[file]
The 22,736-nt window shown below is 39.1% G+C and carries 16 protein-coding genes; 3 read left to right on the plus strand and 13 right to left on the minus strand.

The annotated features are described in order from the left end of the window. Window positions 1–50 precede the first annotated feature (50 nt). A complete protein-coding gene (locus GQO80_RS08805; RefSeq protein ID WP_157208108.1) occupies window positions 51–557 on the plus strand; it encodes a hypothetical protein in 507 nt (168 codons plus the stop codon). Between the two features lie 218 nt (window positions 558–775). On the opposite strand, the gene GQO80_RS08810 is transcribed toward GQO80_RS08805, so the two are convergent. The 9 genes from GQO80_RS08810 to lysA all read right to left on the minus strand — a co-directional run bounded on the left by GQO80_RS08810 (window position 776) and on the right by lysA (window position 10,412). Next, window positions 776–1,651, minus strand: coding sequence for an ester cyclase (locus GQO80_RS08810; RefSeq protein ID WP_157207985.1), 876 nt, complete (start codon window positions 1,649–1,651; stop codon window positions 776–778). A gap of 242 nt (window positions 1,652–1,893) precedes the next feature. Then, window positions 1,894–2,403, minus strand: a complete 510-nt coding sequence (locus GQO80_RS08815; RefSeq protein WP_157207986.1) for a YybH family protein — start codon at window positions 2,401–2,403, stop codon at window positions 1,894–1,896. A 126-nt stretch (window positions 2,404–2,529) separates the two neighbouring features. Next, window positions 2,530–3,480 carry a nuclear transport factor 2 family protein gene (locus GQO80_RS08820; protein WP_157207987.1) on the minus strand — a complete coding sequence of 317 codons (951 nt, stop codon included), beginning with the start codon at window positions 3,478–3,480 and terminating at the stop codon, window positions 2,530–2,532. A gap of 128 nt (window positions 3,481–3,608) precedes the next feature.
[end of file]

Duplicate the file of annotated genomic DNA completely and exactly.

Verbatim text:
The 22,736-nt window shown below is 39.1% G+C and carries 16 protein-coding genes; 3 read left to right on the plus strand and 13 right to left on the minus strand.

The annotated features are described in order from the left end of the window. Window positions 1–50 precede the first annotated feature (50 nt). A complete protein-coding gene (locus GQO80_RS08805; RefSeq protein ID WP_157208108.1) occupies window positions 51–557 on the plus strand; it encodes a hypothetical protein in 507 nt (168 codons plus the stop codon). Between the two features lie 218 nt (window positions 558–775). On the opposite strand, the gene GQO80_RS08810 is transcribed toward GQO80_RS08805, so the two are convergent. The 9 genes from GQO80_RS08810 to lysA all read right to left on the minus strand — a co-directional run bounded on the left by GQO80_RS08810 (window position 776) and on the right by lysA (window position 10,412). Next, window positions 776–1,651, minus strand: coding sequence for an ester cyclase (locus GQO80_RS08810; RefSeq protein ID WP_157207985.1), 876 nt, complete (start codon window positions 1,649–1,651; stop codon window positions 776–778). A gap of 242 nt (window positions 1,652–1,893) precedes the next feature. Then, window positions 1,894–2,403, minus strand: a complete 510-nt coding sequence (locus GQO80_RS08815; RefSeq protein WP_157207986.1) for a YybH family protein — start codon at window positions 2,401–2,403, stop codon at window positions 1,894–1,896. A 126-nt stretch (window positions 2,404–2,529) separates the two neighbouring features. Next, window positions 2,530–3,480 carry a nuclear transport factor 2 family protein gene (locus GQO80_RS08820; protein WP_157207987.1) on the minus strand — a complete coding sequence of 317 codons (951 nt, stop codon included), beginning with the start codon at window positions 3,478–3,480 and terminating at the stop codon, window positions 2,530–2,532. A gap of 128 nt (window positions 3,481–3,608) precedes the next feature.